Edition: September / November 2015
Editorials

RETIREMENT REFORM 1

Double standards

Households must be encouraged to save, save, save.
But government continues to splurge, splurge, splurge.

Plans for retirement-fund reform set out to provide a better deal for savers. There’s heavy emphasis on costs, levied by service providers, to ensure that charges don’t unduly erode member benefits. Proposals for improved market conduct, and less opaque products, are proposed too (see next article). These are all within the purview of regulation. Outside this purview, in an entirely separate silo, is the factor that more fundamentally impacts on the deal for savers. It’s investment performance of equity and bond markets, in turn impacted by the rand’s external value. They’re inextricably linked to fund members’ ultimate benefits. Much as government wants to improve retirement outcomes by regulatory reforms, it’s good intent on the one hand is negated by socio-political ferment on the other.

It cannot regulate the latter, but it can do a whole lot more to change investors’ perceptions for the better; particularly foreign investors who own over 30% of SA equities and bonds. When these investors enter with hard currency and exit after conversion from local currency, where hedging for downside protection comes at a cost, they cannot take with equanimity the fall in value of rand-denominated instruments.

Respect for the rule of law (think Bashir), adherence to the Constitution (think mining and property rights), infrastructure constraints (think Eskom), resolution of labour disputes (think Marikana), questionable expenditures (think Nkandla), inefficiency of state-owned enterprises (think SAA, SABC, SAPO, Prasa etc) and bureaucratic nonsenses (think travel visas) are amongst the headline-grabbers.

The “Mandela premium”, from which SA once benefited, has reversed into a “Zuma discount”, reflected in a fall to the lower end of emerging-markets favour. Apportionment of blame to extraneous factors, such as the slowdown in China and the weakness in commodity prices, disguises SA’s ability to score own goals. Vital too are the “twin deficits”. There’s the trade or current-account deficit showing that SA imports more than it exports. There’s the fiscal deficit showing that government revenues (excluding monies borrowed) fall short of its expenditures. Neither would necessarily be harmful if they were temporary and capable of rebalance, but both are trending in the opposite direction.

SA has averted a downgrade of its bonds to junk status. Were it to have happened, the outflow of foreign funds would have been immediate in tandem with international portfolios’ risk-aversion mandates. Interest rates would have had to shoot upward with consequences for the economy and jobs that are fearful. That it hasn’t happened offers a respite, not a solution.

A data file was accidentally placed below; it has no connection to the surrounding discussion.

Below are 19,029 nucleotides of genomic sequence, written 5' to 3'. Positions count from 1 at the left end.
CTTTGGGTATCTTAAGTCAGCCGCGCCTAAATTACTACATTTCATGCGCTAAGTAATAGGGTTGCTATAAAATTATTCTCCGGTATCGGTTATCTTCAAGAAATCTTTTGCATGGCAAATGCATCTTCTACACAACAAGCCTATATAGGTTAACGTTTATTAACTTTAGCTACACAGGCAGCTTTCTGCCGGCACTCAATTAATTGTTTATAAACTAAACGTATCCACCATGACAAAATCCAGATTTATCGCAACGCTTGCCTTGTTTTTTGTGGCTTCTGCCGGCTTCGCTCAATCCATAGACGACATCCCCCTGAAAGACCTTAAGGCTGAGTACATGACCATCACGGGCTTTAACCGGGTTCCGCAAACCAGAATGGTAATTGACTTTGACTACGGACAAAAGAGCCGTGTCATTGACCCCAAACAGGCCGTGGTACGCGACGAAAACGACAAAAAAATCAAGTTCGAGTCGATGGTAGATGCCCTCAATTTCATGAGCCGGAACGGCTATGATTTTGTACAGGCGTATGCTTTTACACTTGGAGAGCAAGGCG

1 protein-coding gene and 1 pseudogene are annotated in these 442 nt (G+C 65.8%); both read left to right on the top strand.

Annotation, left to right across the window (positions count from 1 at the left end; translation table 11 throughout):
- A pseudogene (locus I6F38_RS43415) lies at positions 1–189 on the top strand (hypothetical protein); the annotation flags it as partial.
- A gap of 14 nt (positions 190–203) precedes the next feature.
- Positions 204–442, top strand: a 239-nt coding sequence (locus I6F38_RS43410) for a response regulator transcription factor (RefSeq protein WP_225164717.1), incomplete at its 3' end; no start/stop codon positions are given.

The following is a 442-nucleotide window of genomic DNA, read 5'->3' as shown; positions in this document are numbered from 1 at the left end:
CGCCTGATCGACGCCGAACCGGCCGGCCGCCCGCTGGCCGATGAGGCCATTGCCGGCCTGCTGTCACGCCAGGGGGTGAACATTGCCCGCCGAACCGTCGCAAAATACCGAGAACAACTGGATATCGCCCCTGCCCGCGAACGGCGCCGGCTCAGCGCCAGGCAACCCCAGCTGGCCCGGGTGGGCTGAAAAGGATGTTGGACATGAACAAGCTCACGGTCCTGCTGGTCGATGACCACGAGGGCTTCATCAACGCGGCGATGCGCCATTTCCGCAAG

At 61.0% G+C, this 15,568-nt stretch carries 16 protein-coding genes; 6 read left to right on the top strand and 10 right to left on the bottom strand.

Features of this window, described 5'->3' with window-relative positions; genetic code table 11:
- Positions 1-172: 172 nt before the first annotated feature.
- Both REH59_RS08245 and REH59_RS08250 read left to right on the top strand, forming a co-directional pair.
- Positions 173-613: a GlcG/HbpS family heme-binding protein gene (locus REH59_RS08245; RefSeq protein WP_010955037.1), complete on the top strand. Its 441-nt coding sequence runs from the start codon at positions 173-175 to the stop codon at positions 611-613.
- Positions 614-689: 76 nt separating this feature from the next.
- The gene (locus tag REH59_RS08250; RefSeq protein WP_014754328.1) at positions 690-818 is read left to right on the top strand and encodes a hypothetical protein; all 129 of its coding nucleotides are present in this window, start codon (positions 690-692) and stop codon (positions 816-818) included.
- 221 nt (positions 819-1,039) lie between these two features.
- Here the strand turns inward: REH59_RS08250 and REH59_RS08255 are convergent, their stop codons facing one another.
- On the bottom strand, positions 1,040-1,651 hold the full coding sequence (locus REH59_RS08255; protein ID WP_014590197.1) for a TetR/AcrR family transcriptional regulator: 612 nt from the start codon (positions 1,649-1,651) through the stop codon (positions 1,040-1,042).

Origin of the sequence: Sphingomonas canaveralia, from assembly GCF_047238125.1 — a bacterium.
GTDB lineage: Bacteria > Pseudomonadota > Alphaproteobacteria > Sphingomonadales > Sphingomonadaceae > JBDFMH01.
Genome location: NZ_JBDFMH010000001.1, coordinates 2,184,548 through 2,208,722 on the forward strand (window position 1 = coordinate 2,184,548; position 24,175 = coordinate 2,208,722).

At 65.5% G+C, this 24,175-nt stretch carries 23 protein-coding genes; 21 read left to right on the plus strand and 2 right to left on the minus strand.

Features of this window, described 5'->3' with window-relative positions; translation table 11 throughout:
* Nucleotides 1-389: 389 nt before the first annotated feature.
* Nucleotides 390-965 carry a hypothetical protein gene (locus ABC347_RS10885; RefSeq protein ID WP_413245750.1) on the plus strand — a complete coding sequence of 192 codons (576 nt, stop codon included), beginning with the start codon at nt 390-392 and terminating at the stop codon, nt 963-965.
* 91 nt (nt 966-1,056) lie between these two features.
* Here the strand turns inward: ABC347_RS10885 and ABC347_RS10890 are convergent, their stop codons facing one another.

"Example set by government..."

For interest rates will have to start climbing less moderately than they have already. There’s an inevitability about it: first, to protect the rand so that (amongst other reasons) foreign and domestic investors won’t view it as a one-way downward bet; second, because the US Federal Reserve has called an end to the worldwide orgy of cheap money.

Also on the cards for SA are tax increases, one way or another, as foreshadowed by the Davis committee. They will further dampen already-weak economic prospects. It’s perverse because lower growth in company profits and household incomes means lower tax revenues at current rates. The costs of a burgeoning public service and a ballooning socialsecurity programme need to be funded.

So far, SA has had a good time. It has automatically gained from institutional investors’ appetite for emerging markets. Once viewed as a homogenous asset class, this has begun to change.

Increasingly, indications are that big international investors are looking at the particular characteristics of respective countries. They compare say the industrialisation and per capita income of South Korea with that of Rwanda, as well as the divergent progress of the respective BRICS. For emerging markets, investment by algorithm is sliding from the table.

For SA in the global economy, competition for investment will intensify. That’s the only certainty. Prepare for a hard ride.

An alleviation of retirement funds’ costs could pale against challenges that flat markets, derived from a troubled domestic economy, are likely to present for pension liabilities. Throw into the mix a temptation by government to poach funds’ assets, for below-market returns on projects that the fiscus lacks the capacity to finance, and the good intentions of retirement reform will be further obstructed.

Everybody wants a better deal for savers. Targeting service providers’ techniques for profit generation is in the sights of National Treasury, which is aware of possibilities for “unintended consequences”. Tightened regulation inevitably involves higher costs, while lessened potential for profit will probably mean lessened capacity to provide service; alternatively, a weakening in savings institutions’ capital adequacy.

Moreover, a better deal for savers is conceptually relative. Taken in isolation of government’s responsibility for macro-economic management, the proposals are a restricted and not necessarily effective means to achieve it.

Viewed holistically, it boils down to a question of whether SA is a benign destination for domestic and foreign investment. The decline in local business confidence and the hammering of the rand offer a sobering answer.

How to change SA’s dismal “savings culture”? It begins with the example set by government leaders.